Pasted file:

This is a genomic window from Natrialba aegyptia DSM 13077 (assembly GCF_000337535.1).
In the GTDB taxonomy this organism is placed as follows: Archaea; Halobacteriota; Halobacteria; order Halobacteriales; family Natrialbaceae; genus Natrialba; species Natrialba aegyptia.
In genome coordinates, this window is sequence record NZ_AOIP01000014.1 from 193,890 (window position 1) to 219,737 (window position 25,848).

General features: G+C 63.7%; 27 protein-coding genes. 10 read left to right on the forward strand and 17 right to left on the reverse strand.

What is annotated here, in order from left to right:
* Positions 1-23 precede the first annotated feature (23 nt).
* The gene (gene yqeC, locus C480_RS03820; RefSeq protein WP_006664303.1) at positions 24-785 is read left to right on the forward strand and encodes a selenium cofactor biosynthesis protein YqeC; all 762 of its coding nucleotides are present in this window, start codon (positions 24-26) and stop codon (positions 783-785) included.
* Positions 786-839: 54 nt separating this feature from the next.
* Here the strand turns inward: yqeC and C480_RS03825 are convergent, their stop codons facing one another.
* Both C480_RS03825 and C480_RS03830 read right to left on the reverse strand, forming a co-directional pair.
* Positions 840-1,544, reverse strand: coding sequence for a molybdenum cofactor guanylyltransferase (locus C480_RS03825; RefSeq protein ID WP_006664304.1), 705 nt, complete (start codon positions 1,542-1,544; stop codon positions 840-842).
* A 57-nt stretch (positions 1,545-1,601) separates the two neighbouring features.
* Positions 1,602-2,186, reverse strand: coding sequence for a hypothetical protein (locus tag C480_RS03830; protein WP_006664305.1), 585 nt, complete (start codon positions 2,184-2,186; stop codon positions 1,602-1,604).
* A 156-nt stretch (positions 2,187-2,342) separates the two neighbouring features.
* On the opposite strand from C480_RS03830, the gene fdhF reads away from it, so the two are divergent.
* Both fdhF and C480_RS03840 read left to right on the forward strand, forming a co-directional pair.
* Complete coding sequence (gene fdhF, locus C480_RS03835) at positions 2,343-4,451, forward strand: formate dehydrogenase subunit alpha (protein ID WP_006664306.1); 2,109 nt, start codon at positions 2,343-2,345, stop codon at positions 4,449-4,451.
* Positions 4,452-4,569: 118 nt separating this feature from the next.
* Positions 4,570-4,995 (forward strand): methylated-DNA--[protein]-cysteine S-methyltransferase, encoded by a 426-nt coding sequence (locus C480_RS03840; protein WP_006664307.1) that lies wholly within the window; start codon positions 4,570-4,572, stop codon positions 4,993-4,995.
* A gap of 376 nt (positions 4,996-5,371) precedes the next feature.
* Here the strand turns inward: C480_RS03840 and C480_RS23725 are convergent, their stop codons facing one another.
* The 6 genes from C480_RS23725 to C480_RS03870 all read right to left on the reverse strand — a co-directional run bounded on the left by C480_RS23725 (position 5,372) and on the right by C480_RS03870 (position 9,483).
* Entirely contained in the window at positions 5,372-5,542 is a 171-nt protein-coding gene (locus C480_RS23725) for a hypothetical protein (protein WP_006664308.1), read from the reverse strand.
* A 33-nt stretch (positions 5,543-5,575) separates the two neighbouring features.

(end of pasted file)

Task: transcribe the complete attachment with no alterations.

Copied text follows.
This is a genomic window from Natrialba aegyptia DSM 13077 (assembly GCF_000337535.1).
In the GTDB taxonomy this organism is placed as follows: Archaea; Halobacteriota; Halobacteria; order Halobacteriales; family Natrialbaceae; genus Natrialba; species Natrialba aegyptia.
In genome coordinates, this window is sequence record NZ_AOIP01000014.1 from 193,890 (window position 1) to 219,737 (window position 25,848).

General features: G+C 63.7%; 27 protein-coding genes. 10 read left to right on the forward strand and 17 right to left on the reverse strand.

What is annotated here, in order from left to right:
* Positions 1-23 precede the first annotated feature (23 nt).
* The gene (gene yqeC, locus C480_RS03820; RefSeq protein WP_006664303.1) at positions 24-785 is read left to right on the forward strand and encodes a selenium cofactor biosynthesis protein YqeC; all 762 of its coding nucleotides are present in this window, start codon (positions 24-26) and stop codon (positions 783-785) included.
* Positions 786-839: 54 nt separating this feature from the next.
* Here the strand turns inward: yqeC and C480_RS03825 are convergent, their stop codons facing one another.
* Both C480_RS03825 and C480_RS03830 read right to left on the reverse strand, forming a co-directional pair.
* Positions 840-1,544, reverse strand: coding sequence for a molybdenum cofactor guanylyltransferase (locus C480_RS03825; RefSeq protein ID WP_006664304.1), 705 nt, complete (start codon positions 1,542-1,544; stop codon positions 840-842).
* A 57-nt stretch (positions 1,545-1,601) separates the two neighbouring features.
* Positions 1,602-2,186, reverse strand: coding sequence for a hypothetical protein (locus tag C480_RS03830; protein WP_006664305.1), 585 nt, complete (start codon positions 2,184-2,186; stop codon positions 1,602-1,604).
* A 156-nt stretch (positions 2,187-2,342) separates the two neighbouring features.
* On the opposite strand from C480_RS03830, the gene fdhF reads away from it, so the two are divergent.
* Both fdhF and C480_RS03840 read left to right on the forward strand, forming a co-directional pair.
* Complete coding sequence (gene fdhF, locus C480_RS03835) at positions 2,343-4,451, forward strand: formate dehydrogenase subunit alpha (protein ID WP_006664306.1); 2,109 nt, start codon at positions 2,343-2,345, stop codon at positions 4,449-4,451.
* Positions 4,452-4,569: 118 nt separating this feature from the next.
* Positions 4,570-4,995 (forward strand): methylated-DNA--[protein]-cysteine S-methyltransferase, encoded by a 426-nt coding sequence (locus C480_RS03840; protein WP_006664307.1) that lies wholly within the window; start codon positions 4,570-4,572, stop codon positions 4,993-4,995.
* A gap of 376 nt (positions 4,996-5,371) precedes the next feature.
* Here the strand turns inward: C480_RS03840 and C480_RS23725 are convergent, their stop codons facing one another.
* The 6 genes from C480_RS23725 to C480_RS03870 all read right to left on the reverse strand — a co-directional run bounded on the left by C480_RS23725 (position 5,372) and on the right by C480_RS03870 (position 9,483).
* Entirely contained in the window at positions 5,372-5,542 is a 171-nt protein-coding gene (locus C480_RS23725) for a hypothetical protein (protein WP_006664308.1), read from the reverse strand.
* A 33-nt stretch (positions 5,543-5,575) separates the two neighbouring features.